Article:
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Monday, 21 April 2014

Hanoi Travel Part 5: The Tastes Of Hanoi


Away from home, I always look forward to taste and enjoy authentic local food enjoyed by the locals of the foreign place I am in. In my quest for these cuisines I often look out for huge crowds patronizing an eatery. I opine that the locals can't be that wrong as they know best where to find their best food unless it's a case of crowds attracting a fooled crowd. But then, it could also be the case where one's man's meat is another man's poison.
Street food is popular among the Hanoians as evidenced by the size of crowds patronizing these street food stalls. I was rather amused by the way the stalls are set up and the simplicity of furniture provided for diners. Food is usually prepared on the ground or on low tables. For diners, very small plastic tables and low plastic stools seem to be the norm.
Some even use stools as make do tables.
I explored the Old Quarter of Hanoi in search of authentic Hanoi cuisines.
Pho (pronounced as fuh) is a staple food in Hanoi. In the Old Quarters there are more stalls selling pho (noodles) than rice. 
Our first bowl of Pho Ga (chicken noodles) costs 30000VND  (RM5) - the cheapest meal we had during this trip. It was not bad but I still prefer our Malaysian Ipoh Kway Teow Soup anytime.
Another version of Pho Ga served for breakfast in our hotel. This tasted bland.
Our Halong Bay tour guide recommended Restaurant Pho 24 along Hang Khay Street. (Hang Khay is a street at the southern edge of Hoan Kiem Lake)
We paid RM10/bowl for this Pho Bo (beef noodles) at Restaurant Pho 24.  I like the extra vegetables accompanying it. Tasted OK
Despite dining in such a modest setting, the locals seem to be enjoying their meal of escargots and shellfish.
This is the proprietor of the shellfish stall with all her cooking utensils and stuff occupying the walkway.
This plate of mollusk (snail? escargots? not too sure) comes with an appetizing dipping sauce. It was chewy and nice. We paid 60000VND for this.
You can also get "Wanton" noodles in Hanoi. This vendor seemed to enjoy brisk sales and we were  among the patrons of her stall.
At 40000VND per bowl, a lot of things were put in - wantons, egg, fish cakes, dried pig skin, meat slices and lots of chives and yellow noodles. Excellent soup!
One of our most unforgettable meal was at a roadside stall in Quang Trung Street (pho Quang Trung).
A meal of fresh salad, Vietnamese vermicelli,  fried Vietnamese spring rolls, papaya soup with bbq meat patties. The soup was unique and tantalizing.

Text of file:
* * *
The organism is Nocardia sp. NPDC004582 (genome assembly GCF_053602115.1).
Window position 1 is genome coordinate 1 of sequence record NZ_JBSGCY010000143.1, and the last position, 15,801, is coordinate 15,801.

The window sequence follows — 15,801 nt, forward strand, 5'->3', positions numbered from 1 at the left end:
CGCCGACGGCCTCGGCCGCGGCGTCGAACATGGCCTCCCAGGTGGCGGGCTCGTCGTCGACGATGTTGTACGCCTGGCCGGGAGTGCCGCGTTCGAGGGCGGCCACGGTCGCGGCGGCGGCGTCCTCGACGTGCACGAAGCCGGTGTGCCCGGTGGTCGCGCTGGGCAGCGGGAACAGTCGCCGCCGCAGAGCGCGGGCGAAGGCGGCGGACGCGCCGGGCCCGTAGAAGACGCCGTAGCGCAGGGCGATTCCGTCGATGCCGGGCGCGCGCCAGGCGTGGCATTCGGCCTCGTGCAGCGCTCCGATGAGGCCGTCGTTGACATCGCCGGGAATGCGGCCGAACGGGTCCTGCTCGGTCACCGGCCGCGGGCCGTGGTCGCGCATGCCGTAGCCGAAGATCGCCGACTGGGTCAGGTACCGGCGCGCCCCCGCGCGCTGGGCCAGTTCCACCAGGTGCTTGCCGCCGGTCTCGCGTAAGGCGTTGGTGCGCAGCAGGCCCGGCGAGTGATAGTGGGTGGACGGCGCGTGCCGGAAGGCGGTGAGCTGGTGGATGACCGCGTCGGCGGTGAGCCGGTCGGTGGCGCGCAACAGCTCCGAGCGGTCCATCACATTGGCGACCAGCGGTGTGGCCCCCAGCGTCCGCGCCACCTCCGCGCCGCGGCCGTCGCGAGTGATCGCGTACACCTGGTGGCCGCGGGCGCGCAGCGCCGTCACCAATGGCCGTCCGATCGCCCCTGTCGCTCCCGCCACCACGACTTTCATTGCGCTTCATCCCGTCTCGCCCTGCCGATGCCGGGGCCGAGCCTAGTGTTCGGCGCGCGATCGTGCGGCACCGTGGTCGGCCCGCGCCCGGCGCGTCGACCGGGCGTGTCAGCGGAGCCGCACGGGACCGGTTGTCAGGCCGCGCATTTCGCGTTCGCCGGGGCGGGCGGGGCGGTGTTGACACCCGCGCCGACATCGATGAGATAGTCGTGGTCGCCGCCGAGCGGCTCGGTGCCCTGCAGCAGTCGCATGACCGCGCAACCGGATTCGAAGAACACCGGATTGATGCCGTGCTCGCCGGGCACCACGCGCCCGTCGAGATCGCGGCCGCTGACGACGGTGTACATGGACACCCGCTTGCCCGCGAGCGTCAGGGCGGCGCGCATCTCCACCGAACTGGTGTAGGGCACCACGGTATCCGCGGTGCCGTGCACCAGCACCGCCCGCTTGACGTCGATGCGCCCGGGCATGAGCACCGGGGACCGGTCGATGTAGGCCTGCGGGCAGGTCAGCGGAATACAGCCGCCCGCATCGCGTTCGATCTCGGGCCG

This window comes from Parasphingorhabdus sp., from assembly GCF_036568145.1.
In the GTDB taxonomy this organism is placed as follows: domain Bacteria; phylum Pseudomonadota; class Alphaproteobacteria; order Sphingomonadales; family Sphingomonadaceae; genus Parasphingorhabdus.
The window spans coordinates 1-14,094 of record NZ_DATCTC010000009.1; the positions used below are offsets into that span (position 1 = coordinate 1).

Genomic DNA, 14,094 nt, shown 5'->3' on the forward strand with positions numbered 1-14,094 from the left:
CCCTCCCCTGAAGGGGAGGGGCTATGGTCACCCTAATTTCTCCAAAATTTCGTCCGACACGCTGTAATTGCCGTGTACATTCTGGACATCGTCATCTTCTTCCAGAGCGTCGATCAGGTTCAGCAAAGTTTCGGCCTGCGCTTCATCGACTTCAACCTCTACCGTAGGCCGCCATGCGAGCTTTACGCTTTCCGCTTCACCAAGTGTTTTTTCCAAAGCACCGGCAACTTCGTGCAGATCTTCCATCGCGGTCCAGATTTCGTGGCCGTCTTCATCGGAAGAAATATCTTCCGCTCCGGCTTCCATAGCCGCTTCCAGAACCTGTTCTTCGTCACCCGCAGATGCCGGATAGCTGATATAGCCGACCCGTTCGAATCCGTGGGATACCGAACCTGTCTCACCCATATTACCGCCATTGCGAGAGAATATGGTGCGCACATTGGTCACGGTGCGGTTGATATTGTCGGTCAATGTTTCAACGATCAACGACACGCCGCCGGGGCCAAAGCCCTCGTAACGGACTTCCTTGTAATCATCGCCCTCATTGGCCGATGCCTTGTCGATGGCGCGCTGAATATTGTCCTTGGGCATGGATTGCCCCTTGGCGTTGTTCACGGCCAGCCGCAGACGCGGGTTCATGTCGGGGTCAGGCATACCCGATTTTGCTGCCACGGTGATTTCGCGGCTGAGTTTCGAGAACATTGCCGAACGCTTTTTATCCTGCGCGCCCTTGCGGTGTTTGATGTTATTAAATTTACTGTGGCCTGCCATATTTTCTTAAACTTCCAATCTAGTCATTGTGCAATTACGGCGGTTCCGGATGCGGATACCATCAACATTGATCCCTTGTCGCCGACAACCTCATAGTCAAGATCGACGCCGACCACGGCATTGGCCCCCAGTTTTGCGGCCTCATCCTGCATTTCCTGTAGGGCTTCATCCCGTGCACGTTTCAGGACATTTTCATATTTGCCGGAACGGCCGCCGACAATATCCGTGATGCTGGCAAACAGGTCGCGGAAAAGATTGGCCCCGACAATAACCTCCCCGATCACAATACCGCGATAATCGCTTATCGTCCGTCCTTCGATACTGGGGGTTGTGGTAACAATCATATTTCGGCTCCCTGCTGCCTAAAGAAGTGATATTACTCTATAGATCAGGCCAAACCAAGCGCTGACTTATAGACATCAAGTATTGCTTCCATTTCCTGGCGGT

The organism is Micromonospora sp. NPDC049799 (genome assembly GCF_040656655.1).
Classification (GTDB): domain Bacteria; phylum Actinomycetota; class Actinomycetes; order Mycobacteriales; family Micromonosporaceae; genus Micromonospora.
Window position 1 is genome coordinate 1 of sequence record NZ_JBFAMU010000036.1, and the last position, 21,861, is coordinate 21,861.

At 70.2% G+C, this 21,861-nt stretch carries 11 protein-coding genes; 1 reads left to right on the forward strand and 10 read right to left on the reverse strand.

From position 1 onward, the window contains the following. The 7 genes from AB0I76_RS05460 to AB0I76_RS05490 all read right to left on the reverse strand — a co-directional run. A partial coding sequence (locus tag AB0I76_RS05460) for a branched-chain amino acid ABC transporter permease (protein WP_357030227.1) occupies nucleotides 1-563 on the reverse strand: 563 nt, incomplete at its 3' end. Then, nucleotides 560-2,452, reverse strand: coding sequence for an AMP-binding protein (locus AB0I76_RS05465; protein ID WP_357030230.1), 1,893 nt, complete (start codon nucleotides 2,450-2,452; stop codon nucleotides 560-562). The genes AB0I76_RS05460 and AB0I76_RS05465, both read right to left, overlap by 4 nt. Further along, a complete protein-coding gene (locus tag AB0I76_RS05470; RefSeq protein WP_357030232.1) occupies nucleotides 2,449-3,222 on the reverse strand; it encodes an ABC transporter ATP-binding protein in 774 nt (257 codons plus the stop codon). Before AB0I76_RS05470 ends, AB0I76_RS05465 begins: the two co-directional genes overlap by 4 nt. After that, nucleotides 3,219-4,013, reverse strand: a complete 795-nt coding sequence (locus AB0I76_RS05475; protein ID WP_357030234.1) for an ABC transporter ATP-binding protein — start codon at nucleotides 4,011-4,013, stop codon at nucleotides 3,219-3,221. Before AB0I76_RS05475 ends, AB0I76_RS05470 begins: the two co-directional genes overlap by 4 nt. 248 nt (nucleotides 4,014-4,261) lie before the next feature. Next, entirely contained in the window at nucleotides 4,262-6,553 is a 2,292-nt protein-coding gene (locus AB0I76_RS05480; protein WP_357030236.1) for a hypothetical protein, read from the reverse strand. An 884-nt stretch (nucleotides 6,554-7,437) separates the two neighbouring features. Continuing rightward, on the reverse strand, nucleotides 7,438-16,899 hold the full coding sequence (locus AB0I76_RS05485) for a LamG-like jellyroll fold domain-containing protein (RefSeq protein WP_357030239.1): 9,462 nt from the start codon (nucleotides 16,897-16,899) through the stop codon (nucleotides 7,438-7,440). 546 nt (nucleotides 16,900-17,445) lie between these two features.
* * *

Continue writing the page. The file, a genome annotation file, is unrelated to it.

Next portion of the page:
Cha Ca La Vong at No 14 Cha Ca Street was recommended by a blogger. I thought it must be good as the street formerly known as Hang Son Street is now called Cha Ca Street because of this famed restaurant.
It was not fully packed when we arrived for dinner. The patrons were mostly the locals.
Cha Ca La Vong only sells a one-dish meal, that is pan-fried turmeric fish with dill which is served with plain vermicelli.
The fish and dill were freshly pan-fried in a thick layer of oil. By the time it was done the dish was soaking in oil. I didn't expect the dish to be so oily but 'never try never know'.
Eaten with some accompanying tangy sauce and roasted peanuts, this meal tasted OK except that it was very oily. It was quite expensive too. It cost VND170000/person and all we got were just a few pieces of fish. A place I wouldn't want to come back again. 
These coconuts were sold along the walkway. 
The juice was incredibly sweet and refreshing.
We even tried the porridge with pig's innards at a street stall. This costs 40000VND. The innards were so tough we couldn't chew them.
Boiled crabs at 40000VND each - the crabs were so sweet.
Satay sold at the night market at 10000VND each - can't beat the Malaysian satay.
We stumbled upon a lane (Pho Hang Giay) off Hang Giay Street that specialised in BBQ beef.
The BBQ set consist of beef, pineapple, brinjal, sweet potatoes, straw mushrooms, tomatoes, lettuce, celery and onions.
It was a do it yourselves BBQ.
Here's our grilled beef, all ready for consumption. It was served with vietnamese vermicelli and some accompanying sauces. This meal was cheap - only 160000VND for 2 persons.
This is a rice meal we had at Trang Ann. The specialty of this restaurant is the mountain goat dish. It was a nice but not fantastic.
We found this place by chance during our walking tour. Located at No 35 Trang Tien Road, Kem Trang Tien is an ice cream kiosk selling locally made ice creams. It must have been a favorite hangout for the Vietnamese youth as they come in droves on their motorbikes, enjoyed their ice creams over friendly chats with their companions before riding off again. 
 The most popular flavour is vanilla. Each cone costs 12000VND.
 The texture is not fine but tasted OK. There are many kiosks called Kem Trang Tien around the Old Quarters but these must have been the fake ones as they tasted different. Nevertheless the fake ones we tried tasted better than the one at 35 Trang Tien St.
We had our last meal in Old Town Hotel before leaving for the airport. 
That was a very nice farewell lunch indeed.


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